Friday, August 19, 2011

Several Species Of Small Furry Thoughts – What Music Does For Us

My wife’s father died about a month ago. This is obviously something we all have to go through. It isn’t unique to any person, but the way people grieve and process this sort of tragedy is absolutely unique. Jill seemed to be holding a lot of her feelings in and not fully accepting the death. We did talk about it, but grief seemed to be walled up inside her. Several weeks after the death we were sitting talking in the morning and I put on the vinyl of Van Morrison’s Astral Weeks album. It is a favorite of both of ours, but I had no emotional motivation in putting it on. As side one unfolded our conversation started to turn to her departed father. We started talking about her childhood, then all the friends, employees, customers and relatives we have lost in the last decade. I turned side one over and this mysterious album filled the room. As Van started singing the incredible “Madame George” with its repeated refrain of “Say goodbye, dry your eyes” I left the room for a moment. When I returned Jill had her face in her hands and was crying a good old-fashioned cry.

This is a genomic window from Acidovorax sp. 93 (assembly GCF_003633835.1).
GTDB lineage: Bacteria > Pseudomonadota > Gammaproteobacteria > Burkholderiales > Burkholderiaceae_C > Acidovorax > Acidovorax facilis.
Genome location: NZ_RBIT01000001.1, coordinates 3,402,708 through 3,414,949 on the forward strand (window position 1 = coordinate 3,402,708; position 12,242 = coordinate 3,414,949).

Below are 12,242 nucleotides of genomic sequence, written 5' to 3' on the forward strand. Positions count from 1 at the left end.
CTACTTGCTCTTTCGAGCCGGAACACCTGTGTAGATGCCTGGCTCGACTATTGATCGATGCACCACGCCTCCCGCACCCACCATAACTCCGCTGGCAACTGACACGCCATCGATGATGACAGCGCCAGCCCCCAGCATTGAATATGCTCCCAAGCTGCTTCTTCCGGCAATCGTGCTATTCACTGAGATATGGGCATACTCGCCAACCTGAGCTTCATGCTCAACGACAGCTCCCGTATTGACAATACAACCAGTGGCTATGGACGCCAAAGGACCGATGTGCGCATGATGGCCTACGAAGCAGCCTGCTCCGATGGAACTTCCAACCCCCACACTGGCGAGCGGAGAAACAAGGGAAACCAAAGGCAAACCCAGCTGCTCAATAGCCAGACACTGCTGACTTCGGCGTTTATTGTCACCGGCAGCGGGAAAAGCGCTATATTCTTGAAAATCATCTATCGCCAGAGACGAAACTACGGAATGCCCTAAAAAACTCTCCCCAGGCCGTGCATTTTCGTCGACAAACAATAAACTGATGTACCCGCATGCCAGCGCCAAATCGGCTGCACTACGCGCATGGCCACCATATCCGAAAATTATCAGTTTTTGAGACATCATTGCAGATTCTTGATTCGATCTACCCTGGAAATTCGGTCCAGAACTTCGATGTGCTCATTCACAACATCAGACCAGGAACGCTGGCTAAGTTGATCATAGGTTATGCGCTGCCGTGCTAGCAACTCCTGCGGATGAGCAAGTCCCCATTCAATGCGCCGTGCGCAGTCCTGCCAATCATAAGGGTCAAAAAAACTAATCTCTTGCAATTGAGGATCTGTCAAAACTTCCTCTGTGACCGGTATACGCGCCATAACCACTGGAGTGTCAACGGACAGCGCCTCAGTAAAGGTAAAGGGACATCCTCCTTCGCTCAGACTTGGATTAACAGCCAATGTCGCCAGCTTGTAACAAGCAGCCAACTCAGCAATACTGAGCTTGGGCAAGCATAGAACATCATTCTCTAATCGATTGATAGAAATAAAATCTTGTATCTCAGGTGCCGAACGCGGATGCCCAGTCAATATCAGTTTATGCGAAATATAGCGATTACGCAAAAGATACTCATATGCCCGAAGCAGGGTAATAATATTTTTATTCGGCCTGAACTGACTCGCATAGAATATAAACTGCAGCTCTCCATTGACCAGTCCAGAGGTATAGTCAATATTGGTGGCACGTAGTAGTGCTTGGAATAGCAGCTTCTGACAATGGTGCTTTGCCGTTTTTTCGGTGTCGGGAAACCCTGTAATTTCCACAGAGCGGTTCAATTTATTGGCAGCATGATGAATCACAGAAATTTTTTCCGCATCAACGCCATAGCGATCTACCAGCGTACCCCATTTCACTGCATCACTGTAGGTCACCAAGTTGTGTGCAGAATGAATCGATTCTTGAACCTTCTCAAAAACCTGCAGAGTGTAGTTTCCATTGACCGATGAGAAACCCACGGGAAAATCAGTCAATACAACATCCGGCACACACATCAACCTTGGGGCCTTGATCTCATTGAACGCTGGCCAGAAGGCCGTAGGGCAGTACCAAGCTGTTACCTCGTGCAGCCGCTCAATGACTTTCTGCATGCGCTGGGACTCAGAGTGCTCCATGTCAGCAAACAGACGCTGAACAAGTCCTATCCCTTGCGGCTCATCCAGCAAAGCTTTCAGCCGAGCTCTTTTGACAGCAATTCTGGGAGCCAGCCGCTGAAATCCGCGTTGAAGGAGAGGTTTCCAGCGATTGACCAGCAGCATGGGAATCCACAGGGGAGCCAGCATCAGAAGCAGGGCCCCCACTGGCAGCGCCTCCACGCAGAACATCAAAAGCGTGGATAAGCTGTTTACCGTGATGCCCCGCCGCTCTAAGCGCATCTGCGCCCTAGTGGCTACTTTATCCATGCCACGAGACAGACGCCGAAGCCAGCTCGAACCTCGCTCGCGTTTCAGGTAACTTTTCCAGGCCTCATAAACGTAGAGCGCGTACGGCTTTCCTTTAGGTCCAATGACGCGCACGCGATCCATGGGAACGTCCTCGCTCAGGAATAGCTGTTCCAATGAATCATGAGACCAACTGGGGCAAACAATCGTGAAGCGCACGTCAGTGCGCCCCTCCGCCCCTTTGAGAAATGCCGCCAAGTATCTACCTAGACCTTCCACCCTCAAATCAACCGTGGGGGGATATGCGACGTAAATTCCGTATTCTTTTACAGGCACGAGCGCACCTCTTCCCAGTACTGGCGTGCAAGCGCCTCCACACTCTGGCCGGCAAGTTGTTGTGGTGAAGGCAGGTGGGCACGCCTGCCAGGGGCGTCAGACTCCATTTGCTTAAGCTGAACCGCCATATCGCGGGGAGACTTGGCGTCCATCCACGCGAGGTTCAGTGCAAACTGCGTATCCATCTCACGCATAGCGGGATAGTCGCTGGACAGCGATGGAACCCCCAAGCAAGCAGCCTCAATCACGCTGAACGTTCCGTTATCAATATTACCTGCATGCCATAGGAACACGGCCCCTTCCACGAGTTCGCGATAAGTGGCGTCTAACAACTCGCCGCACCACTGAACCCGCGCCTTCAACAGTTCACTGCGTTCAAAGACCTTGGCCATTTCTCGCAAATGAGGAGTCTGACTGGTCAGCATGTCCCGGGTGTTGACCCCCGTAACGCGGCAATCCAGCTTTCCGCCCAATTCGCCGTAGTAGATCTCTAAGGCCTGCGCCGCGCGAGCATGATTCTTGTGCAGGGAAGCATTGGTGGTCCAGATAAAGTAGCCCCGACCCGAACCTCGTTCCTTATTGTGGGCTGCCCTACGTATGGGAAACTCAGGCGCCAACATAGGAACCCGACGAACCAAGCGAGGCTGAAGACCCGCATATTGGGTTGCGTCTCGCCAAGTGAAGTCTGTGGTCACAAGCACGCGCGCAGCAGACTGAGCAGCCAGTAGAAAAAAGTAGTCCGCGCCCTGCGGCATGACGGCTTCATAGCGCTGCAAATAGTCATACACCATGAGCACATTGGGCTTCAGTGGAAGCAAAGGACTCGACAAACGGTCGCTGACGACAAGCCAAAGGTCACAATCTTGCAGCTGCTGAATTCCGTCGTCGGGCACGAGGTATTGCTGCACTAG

We had talked about this death before and we had certainly talked about the deaths of loved ones in the past, but I am convinced that the element of difference in her emotional response this time was the presence of music. Van’s songs acted as the key that opened the door to her feelings. It has happened before. Once at a Brian Wilson show, we sat through a breathtaking performance of “Pet Sounds” and then in the second half of the show, when he started playing the early Beach Boys hits that Jill grew up with, the floodgates opened and we had to leave the show. Ditto, Paul McCartney; she sat through the huge hits just fine, but when he went to the early 60’s song “I Saw Her Standing There” we were headed for the exit in a torrent of tears. These were not tears of sadness, or tears of joy for that matter. These were that wonderfully peculiar brand of tears that are bittersweet; the type we shed when we watch our children do something remarkably sweet, or watch puppies play or see an old couple holding hands. It is the emotional equivalent of a jigsaw puzzle; it looks like it might be saying something, but you are never quite sure what, until that one piece brings it all together. That one piece in our response to death is often music. Think “Danny Boy,” “Amazing Grace,” “Shenandoah,” or “Imagine.” These songs often reduce people to tears, but they feel better and stronger after doing so. Music gives voice to the unspeakable: sadness, joy and the misty gulf in between.

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